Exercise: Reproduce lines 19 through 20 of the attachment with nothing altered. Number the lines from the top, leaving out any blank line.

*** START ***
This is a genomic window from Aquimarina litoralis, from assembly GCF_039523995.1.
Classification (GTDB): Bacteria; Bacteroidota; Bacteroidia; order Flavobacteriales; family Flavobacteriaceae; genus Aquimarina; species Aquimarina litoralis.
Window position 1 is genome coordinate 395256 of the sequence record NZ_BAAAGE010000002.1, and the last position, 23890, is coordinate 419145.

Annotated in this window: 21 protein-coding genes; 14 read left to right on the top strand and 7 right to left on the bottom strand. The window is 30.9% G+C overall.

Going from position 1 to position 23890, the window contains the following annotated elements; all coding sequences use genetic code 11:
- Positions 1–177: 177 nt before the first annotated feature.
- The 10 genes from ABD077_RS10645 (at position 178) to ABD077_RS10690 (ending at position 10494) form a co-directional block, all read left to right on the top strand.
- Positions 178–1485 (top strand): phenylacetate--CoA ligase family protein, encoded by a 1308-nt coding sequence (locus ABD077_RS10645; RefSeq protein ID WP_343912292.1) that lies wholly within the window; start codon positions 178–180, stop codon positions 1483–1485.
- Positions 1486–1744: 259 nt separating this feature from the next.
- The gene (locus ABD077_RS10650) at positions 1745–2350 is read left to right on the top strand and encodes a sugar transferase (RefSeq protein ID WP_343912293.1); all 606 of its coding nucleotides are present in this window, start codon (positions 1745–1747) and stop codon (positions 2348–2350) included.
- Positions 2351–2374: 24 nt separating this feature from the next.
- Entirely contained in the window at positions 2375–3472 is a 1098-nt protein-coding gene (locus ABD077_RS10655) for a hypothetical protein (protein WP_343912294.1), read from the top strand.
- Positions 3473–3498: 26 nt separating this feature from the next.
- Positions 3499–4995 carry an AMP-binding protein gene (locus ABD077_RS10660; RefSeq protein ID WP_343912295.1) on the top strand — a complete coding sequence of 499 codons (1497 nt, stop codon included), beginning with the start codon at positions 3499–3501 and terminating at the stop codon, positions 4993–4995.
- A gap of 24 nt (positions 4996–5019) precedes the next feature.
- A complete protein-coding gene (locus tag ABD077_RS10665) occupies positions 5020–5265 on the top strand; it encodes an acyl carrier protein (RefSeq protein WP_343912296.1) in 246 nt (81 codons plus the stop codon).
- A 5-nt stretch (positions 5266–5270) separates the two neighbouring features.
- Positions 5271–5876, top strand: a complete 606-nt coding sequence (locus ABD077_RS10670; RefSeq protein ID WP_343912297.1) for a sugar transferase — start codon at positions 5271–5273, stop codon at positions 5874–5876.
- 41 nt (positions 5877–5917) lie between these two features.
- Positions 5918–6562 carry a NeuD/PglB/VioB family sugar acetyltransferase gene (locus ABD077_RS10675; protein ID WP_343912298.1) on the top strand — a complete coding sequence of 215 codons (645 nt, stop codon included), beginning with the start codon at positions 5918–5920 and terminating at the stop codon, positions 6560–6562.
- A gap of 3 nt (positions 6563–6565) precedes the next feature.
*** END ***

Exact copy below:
- 41 nt (positions 5877–5917) lie between these two features.
- Positions 5918–6562 carry a NeuD/PglB/VioB family sugar acetyltransferase gene (locus ABD077_RS10675; protein ID WP_343912298.1) on the top strand — a complete coding sequence of 215 codons (645 nt, stop codon included), beginning with the start codon at positions 5918–5920 and terminating at the stop codon, positions 6560–6562.